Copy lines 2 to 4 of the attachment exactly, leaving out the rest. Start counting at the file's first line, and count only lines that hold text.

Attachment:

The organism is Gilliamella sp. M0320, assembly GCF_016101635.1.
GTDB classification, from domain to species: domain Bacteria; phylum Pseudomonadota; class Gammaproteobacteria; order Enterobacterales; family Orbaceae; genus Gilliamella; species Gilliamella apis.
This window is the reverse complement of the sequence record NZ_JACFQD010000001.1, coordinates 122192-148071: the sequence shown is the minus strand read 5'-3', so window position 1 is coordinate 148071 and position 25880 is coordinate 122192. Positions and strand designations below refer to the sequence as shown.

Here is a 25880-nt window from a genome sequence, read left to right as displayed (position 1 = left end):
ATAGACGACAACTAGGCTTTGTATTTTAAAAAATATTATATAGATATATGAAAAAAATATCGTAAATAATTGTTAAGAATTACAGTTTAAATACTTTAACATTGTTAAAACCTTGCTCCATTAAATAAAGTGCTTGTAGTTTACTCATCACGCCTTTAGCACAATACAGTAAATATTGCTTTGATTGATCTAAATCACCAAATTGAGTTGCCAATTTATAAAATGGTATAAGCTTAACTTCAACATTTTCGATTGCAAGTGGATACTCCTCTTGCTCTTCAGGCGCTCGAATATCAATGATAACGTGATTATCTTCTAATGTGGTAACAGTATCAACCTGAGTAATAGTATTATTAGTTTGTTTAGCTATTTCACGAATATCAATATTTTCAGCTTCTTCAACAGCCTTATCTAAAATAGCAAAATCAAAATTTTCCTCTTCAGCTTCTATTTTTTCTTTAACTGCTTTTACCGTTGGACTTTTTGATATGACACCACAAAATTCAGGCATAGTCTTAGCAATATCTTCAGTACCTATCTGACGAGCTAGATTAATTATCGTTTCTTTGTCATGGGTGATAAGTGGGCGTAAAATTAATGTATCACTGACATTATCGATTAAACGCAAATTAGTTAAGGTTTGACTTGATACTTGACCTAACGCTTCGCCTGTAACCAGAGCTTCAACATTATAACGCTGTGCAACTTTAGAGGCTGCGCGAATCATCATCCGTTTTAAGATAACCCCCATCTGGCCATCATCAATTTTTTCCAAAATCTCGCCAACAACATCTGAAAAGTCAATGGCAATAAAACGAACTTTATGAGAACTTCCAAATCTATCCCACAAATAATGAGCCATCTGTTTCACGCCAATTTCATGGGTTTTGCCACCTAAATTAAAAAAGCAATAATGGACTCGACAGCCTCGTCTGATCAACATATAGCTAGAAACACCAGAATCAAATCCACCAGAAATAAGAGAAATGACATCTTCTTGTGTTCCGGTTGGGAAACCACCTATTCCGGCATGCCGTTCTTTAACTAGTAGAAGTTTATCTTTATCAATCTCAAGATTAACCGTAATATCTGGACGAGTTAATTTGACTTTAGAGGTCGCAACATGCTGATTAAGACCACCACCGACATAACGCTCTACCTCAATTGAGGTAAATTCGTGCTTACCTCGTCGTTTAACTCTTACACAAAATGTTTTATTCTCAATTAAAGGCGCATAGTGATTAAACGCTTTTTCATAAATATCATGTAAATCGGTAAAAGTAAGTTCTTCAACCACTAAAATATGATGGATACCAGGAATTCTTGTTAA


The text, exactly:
GTDB classification, from domain to species: domain Bacteria; phylum Pseudomonadota; class Gammaproteobacteria; order Enterobacterales; family Orbaceae; genus Gilliamella; species Gilliamella apis.
This window is the reverse complement of the sequence record NZ_JACFQD010000001.1, coordinates 122192-148071: the sequence shown is the minus strand read 5'-3', so window position 1 is coordinate 148071 and position 25880 is coordinate 122192. Positions and strand designations below refer to the sequence as shown.

Here is a 25880-nt window from a genome sequence, read left to right as displayed (position 1 = left end):